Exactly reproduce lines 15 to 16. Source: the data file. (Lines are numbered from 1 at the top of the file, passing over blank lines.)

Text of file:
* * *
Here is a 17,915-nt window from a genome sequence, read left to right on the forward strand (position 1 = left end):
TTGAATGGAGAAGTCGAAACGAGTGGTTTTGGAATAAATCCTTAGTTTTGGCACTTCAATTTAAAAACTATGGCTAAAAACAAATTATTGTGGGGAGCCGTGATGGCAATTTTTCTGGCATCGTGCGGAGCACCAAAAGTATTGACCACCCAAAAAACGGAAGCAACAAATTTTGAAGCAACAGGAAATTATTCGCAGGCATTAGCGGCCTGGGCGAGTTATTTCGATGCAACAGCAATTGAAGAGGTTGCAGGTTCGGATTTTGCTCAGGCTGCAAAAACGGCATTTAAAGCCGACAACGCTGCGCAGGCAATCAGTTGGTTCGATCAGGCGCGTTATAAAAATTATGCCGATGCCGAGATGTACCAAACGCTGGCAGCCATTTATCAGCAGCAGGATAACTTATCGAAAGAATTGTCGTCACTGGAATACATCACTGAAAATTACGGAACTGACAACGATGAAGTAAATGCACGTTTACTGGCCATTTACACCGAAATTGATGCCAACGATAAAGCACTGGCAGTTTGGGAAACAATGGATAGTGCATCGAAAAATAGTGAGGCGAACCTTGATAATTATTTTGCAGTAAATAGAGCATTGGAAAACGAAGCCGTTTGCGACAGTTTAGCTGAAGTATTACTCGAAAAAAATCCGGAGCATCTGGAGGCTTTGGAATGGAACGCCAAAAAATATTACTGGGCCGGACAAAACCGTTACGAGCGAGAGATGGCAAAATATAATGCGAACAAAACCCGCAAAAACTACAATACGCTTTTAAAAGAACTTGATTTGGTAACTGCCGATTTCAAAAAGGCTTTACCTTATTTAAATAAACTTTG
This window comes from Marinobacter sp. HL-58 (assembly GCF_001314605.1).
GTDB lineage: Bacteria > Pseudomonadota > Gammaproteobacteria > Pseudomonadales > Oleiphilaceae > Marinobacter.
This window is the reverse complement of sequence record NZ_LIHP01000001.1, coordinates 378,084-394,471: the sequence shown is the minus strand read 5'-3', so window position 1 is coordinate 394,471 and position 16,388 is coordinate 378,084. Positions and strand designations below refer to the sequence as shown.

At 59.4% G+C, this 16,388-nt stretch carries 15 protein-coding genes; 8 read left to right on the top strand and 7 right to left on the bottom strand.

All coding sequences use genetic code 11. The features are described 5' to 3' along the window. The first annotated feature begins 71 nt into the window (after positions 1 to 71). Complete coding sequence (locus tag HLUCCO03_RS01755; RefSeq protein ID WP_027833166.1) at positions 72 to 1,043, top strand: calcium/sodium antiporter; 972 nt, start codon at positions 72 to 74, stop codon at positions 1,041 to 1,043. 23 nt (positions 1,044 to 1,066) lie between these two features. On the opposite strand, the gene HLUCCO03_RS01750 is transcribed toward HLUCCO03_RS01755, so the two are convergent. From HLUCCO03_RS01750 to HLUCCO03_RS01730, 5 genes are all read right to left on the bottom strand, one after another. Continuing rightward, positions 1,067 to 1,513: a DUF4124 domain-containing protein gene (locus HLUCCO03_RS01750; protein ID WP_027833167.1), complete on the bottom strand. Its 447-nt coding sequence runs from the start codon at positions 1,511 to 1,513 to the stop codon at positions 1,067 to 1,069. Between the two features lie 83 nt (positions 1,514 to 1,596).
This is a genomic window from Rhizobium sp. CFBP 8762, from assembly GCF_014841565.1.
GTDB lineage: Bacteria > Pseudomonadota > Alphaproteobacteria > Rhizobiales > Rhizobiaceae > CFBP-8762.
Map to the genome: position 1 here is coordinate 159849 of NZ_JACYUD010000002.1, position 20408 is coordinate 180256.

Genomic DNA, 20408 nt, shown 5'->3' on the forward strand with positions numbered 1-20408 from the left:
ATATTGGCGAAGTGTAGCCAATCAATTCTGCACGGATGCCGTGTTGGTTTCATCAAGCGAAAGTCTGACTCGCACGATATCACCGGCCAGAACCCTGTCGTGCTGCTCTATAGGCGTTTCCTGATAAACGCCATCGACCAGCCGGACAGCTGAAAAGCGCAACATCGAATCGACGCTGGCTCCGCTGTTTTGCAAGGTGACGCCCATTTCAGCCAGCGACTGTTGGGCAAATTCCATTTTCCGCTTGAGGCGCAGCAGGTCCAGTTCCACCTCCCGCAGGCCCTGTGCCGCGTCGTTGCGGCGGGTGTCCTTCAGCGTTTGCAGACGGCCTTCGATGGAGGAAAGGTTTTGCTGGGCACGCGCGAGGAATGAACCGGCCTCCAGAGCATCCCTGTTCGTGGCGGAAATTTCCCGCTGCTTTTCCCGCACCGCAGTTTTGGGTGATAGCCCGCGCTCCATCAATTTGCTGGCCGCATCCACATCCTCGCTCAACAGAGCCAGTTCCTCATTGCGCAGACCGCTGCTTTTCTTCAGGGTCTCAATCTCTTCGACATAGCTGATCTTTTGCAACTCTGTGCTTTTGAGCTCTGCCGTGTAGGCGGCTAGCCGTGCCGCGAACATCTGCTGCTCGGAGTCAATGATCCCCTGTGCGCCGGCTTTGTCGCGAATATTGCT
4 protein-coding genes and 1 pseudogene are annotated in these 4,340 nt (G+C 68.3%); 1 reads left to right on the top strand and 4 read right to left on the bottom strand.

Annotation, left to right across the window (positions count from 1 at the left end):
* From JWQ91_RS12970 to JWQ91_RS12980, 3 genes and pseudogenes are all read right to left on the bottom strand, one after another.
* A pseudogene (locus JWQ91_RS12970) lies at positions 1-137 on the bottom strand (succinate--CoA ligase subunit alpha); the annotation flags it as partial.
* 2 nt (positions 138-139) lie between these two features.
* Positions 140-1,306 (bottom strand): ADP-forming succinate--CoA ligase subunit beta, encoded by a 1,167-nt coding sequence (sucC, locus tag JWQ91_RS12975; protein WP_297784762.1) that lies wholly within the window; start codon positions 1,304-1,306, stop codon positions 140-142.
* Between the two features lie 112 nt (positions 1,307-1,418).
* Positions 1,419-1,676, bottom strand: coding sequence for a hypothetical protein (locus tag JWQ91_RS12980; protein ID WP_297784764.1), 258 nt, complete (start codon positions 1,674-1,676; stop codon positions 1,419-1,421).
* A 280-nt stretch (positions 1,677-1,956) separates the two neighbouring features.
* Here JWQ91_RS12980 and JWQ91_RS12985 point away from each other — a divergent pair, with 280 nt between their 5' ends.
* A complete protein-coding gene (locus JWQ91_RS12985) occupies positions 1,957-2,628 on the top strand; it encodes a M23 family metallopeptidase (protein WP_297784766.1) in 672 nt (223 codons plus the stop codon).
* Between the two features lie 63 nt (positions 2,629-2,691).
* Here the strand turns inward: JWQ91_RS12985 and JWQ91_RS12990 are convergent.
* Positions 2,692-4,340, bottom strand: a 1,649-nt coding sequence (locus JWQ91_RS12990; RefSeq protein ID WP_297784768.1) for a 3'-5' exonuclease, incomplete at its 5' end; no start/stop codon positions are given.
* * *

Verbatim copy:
* From JWQ91_RS12970 to JWQ91_RS12980, 3 genes and pseudogenes are all read right to left on the bottom strand, one after another.
* A pseudogene (locus JWQ91_RS12970) lies at positions 1-137 on the bottom strand (succinate--CoA ligase subunit alpha); the annotation flags it as partial.